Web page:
"People of the NHS. It's the institution that makes people most proud to be reddish it's more trusted the Royal Family Team GB and then a big show the armed forces and don't politicians Noah and as is not for sale for us to say loud and clear. We are the Party of the NHS all the evidence shows that love of affection for its cuts across party political boundaries on a practical level. Any of US individually in our families loved ones reliant at birth Edessa and many times in between it's because voters rely on it and love it that the NHL is at the heart of this general. Election the Boris Johnson. Jeremy Corbyn have very different decisions about how to run the health service leading to rouse about privatization privatize -ation drug prices on a possible trade deal with Donald Trump. Look I think everything with a trade deal is on the table when you when you're dealing and trade. Everything's the table from the Guardian. I'm initiative Astana today and focus is the NHS up for sale in the NHL is famous across the world as a state owned and state run health system But there are private companies involved in it. When did that begin although Labor now under Jeremy Corbyn Joe McDonnell are seeking grit political capital title on political trouble for Johnson? Co about privatizing. Anna's yes it was actually their party. The Labor Party that took more substantial steps towards introducing private companies. Dennis Campbell is health policy editor for the Guardian and The Observer. I was on a Tony Blair. In the early noughties two thousand and two three in response is too large numbers of people winning longtime for planned operations. Things like a cataract-removal a hernia repair a new hip knee. Being something I've got the waiting lists have come down. Dramatically treatment for things like heart disease and cancer completely transform. The Blair government issued a number of contracts. What we're called? Is Independent sector treatment. Centers they were basically contracts for privately. Run medical facilities to do lots and lots of these operations to get the politically unacceptable witness. Stunt okay so that happened under new Labour in two thousand and ten. The Tories came to power. It is only three letters long long. Letters live hopes David Cameron said his priority was an H. S.. The narrative is that the Tories allowed creeping privatization beyond what we'd seen before that is that true that's right. It's true that the amount of money going to private companies has been going up every year here for the last five or six years. At least it's very hard to get absolutely exact figures of this. The Department of Health Sound. You'll come out every July. Show that in twenty any fourteen fifteen it was eight point seven billion and last year twenty. It nineteen had gone up to nine point two billion title of what that's out of a total one hundred twenty five billion in England last year a knots about seven percent of the budget just in the last few days The Guardian has reported that the number of the patients who then a chess has paid for to be operated on in private hostels in England has pretty much doubled since the conservatives came to power in two thousand ten from roughly the three hundred thousand people a year to over six hundred thousand people a year. I'm what are the arguments that driving up private provision. Well the arguments are that the Anna chess as we see almost every day on the news visibly cannot cope with the demands. Being placed upon demands for energy has Kara going up to four five six seven percent a year then a chest budget and staffing and capacitor things in terms of operating theatres and so on is not keeping pace with that therefore increasingly energy trust in England are having having to do a little deals with local private hostels to take on fifty patients here under patient. There undo them to keep their own individual trust witting lists done. You'll also have the for the government politically difficult reality that the total number of people waiting in England for a planned knowledge and Operation Hospital is now over four point four million people out as Salat so one in every fifteen people in England is waiting for an operation met in. We're waiting for many many many months sometimes over six months and occasionally over a year therefore the private private sector is back in the space where increasingly winning contracts now because the concourse and. Why didn't they spend that taxpayer? Money on increasing their own resources rather than on private companies because the main thing chess lacks staff doctors nurses particularly. They all take time to train on one of the signal failures of the government signal failures in recent sneers towards the NFL has been a catastrophic loss of focus on the workforce problem. And yet it's taken them for too long to realize the scale of the problem on the nature of the problem means that ten years Trinity Dr Three or four years to in Midwife that it takes ages to turn that ship around here are the companies awarded contracts. There are literally hundreds and hundreds of private companies that provide healthcare on a smaller large-scale to the an England probably the best known The we are. The Guardian of focused on a lot in recent in years is version. Care One of Richard Branson's companies eight at the last count hard more than four hundred different contracts to provide different sorts of of care and different sorts services so then the private hustle group spar hospitals They they do quite a lot of these operations. So there's there's a vast array most of them are not names that are known to the to the public. Some them operate on Innova localised basis on this very few those kind of big big companies okay so that's the current state of play. What has the impact been on Kerr? So in truth it's a mixed picture. That'd be unfair to suggest all privately provided healthcare is a perk. It's definitely not quite a little bit. Services that are provided are run perfectly adequately adequately there are no problems raised about them by patients by regulators by stop groups anything but we have seen some significant problems. There's a long and and sorry history of private providers winning contracts from NHS organizations usually by undercutting them in price to quite a large degree and then finding surprise surprise of the count- provide the quality of care in the West expected on either. Having the contract taken can wife them or sometimes shively how contract back because they can't deliver it properly because healthcare is expensive and complicated. It's not an easy thing to make money out of several years ago on the south coast of England company called Co performer. One Country to provide a non urgent patient transport services taking people requiring health care to and from from Hustle. Appointments not kind of sexy stuff not having blue lights not the stuff of TV dramas but really really important for the patients and their and their and their families on the huge undercut the local energy service have been doing it for years and years on the call. The service went to rack and ruin literally almost from day. One cancer patients weren't being taken in for their operations. Kidney patients weren't going into Alice's also says weren't turning up. There was a huge outcry and rightly they lost the contract now. ofter seven months of misery. The controversial company is to be stripped of his contract. All of Sussex Care Commissioning groups agreeing. CELESTICA has been quite right a lot of examples like that and that's physical health. But the private sector's being heavily. Used in mental health services isn't it. There's a real emerging problem not about privately funded inpatient mental healthcare since the start of twenty. Seventeen the care called the commission. The chess regulator in England has issued very critical reports under put into special measures. No fewer than thirty different private mental health hospitals in England. Thirty in less than three years on private companies are making. I think it's about one. And a half billion pounds. A year of Energy has budget goes to proudly provided mental health care. That's incredibly worrying worrying. I mean half. The government acknowledged these problems. Do they accept privatization. May Be to blame have they done anything to rein in what's interesting about. What s prioritization? As politically shoe nar is that certainly theresa. May's government accepted publicly in detail. The need to greatly rule back privatization position of chess care in England and recently Anna Chessington produce the legislative proposals the basis for a bill to unwind a lot of the increased competition competition outsourcing that flowed from the underlying health and social care. Act Back in twenty twelve some clear yet whether Boris Johnson has the same desire that treasa mated to roll this back. Would you rule light expanding the use of the private sector in the house service. We are putting thirty. Four billion didn't few. BBC's lower couldn't bargain. She asked him. Would you continue the extension privatization and and she has unsurprisingly to me. He didn't say no what I what I will tell. You have coasted dentists optometrists and so on who. who was? That's interesting because it's pretty clear to me that the Tories worry about the NHS as an issue they know that voters really care about it and they know that they have historically got a bad reputation. TATION destroy I mean. Members of the public and staff have confronted. Boris Johnson on. His endless hospital visits Chris. Coach's player Dominic Cummings the Tories. Chief strategist strategist has been previously filled. Basically suggesting that a lot of Tory. MP's don't care about the NHL. Was One of the core problems of the Tory party brand going back decades. Yes people think by the way and I think most people are right. The Tory party is lone likely basically. Don't care about people like me so they're trying to show that they do care about this but is it about perception rather than reality. So Energy has privatization politically. It's tricky particularly for the Tories for whom it appears to be toxic recently just last week. The guarding got hold of a leaked copy of a a set of instructions. A handbook in effect.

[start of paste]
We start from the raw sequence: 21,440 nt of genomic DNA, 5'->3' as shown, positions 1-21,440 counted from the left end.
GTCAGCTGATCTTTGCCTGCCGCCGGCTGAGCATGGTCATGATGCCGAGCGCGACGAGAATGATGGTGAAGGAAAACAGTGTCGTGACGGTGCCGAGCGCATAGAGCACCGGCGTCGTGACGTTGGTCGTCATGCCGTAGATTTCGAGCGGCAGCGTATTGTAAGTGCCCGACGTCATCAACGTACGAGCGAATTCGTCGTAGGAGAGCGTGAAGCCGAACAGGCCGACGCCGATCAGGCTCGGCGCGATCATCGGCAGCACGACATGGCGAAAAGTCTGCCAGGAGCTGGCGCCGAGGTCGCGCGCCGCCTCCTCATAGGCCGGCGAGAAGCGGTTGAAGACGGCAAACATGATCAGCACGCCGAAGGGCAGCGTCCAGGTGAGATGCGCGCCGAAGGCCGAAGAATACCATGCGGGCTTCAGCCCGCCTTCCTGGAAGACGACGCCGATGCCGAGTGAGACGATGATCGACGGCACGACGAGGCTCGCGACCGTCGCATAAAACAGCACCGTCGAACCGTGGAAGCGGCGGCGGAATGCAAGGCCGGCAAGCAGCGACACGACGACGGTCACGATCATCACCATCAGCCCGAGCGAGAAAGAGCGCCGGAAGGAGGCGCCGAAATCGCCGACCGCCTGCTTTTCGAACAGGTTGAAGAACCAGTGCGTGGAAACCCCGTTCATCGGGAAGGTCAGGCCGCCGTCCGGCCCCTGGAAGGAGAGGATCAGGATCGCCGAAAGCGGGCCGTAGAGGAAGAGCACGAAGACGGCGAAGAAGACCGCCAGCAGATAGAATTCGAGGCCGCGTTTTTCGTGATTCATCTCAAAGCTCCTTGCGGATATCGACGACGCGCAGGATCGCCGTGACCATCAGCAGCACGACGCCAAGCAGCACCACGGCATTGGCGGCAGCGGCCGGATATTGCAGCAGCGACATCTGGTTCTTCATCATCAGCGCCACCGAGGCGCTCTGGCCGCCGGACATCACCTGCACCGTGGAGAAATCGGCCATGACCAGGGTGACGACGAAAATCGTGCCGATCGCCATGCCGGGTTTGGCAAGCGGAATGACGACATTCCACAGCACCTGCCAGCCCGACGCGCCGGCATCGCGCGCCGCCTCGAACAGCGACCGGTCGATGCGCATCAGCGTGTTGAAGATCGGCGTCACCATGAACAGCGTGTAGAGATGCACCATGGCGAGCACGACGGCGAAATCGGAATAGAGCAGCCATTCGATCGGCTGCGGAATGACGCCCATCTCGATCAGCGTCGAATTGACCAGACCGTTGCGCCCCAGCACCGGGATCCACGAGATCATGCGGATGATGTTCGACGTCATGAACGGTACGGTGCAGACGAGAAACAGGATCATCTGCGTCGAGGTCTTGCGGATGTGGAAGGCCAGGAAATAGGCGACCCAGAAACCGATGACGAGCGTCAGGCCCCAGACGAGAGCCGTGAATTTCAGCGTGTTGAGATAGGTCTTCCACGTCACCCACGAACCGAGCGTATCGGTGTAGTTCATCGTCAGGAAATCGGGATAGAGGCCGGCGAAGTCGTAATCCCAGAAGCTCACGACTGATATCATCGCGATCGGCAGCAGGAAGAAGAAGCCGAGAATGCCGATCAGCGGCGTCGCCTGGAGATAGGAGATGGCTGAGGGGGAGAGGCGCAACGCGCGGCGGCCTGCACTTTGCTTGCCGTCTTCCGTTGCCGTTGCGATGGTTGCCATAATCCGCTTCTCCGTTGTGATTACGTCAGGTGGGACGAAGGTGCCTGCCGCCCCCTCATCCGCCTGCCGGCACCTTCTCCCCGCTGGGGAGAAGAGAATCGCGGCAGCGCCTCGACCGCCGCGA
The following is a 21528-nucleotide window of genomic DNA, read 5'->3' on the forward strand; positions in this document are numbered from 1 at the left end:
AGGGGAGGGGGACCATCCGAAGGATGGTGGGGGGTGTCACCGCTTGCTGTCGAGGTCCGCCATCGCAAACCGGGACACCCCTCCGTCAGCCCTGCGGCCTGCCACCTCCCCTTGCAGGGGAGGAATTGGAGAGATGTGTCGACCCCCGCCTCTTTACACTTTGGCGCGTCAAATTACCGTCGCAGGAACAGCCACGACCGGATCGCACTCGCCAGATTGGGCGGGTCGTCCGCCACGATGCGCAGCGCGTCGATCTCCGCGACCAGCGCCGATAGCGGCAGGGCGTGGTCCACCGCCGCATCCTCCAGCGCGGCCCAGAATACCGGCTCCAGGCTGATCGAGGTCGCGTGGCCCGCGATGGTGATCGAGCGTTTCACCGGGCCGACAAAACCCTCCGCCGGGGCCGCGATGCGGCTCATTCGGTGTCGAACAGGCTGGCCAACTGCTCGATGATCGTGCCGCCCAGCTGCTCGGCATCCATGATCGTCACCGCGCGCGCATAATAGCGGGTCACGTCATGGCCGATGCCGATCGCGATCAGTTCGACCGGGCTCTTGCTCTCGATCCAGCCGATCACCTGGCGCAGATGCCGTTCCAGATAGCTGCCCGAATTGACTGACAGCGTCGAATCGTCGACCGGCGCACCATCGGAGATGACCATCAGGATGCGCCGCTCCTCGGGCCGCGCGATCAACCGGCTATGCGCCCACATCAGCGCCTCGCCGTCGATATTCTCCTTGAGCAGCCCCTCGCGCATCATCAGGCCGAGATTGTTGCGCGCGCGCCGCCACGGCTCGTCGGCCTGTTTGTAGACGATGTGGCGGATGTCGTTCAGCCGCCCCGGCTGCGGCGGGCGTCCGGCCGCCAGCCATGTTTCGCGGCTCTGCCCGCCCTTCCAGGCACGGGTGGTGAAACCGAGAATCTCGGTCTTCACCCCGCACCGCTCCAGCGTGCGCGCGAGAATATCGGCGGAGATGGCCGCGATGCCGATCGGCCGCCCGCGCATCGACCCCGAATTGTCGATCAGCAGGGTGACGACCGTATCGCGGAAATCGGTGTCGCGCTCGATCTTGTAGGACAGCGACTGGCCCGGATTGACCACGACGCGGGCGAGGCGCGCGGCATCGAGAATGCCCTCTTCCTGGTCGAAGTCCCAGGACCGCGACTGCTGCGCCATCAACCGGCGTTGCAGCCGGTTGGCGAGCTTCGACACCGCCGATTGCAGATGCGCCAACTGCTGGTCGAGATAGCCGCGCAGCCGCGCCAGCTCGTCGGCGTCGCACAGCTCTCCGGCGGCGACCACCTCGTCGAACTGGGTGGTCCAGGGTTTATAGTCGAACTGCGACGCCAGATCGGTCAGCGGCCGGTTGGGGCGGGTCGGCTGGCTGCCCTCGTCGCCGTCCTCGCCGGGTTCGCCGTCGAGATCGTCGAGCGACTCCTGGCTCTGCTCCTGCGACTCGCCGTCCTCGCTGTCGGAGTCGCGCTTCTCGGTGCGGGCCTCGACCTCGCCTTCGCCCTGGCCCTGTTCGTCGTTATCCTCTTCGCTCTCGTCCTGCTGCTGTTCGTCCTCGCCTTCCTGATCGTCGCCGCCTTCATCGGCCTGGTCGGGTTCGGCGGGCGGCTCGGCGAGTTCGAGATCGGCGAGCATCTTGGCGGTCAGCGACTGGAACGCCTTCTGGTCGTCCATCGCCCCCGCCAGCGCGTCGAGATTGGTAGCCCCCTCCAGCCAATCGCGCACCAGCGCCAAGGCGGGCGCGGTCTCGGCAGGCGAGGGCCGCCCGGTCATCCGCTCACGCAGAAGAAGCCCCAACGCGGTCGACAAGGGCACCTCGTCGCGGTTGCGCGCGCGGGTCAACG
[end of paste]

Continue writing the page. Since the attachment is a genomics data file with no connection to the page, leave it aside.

"nhs" Discussed on Talking Politics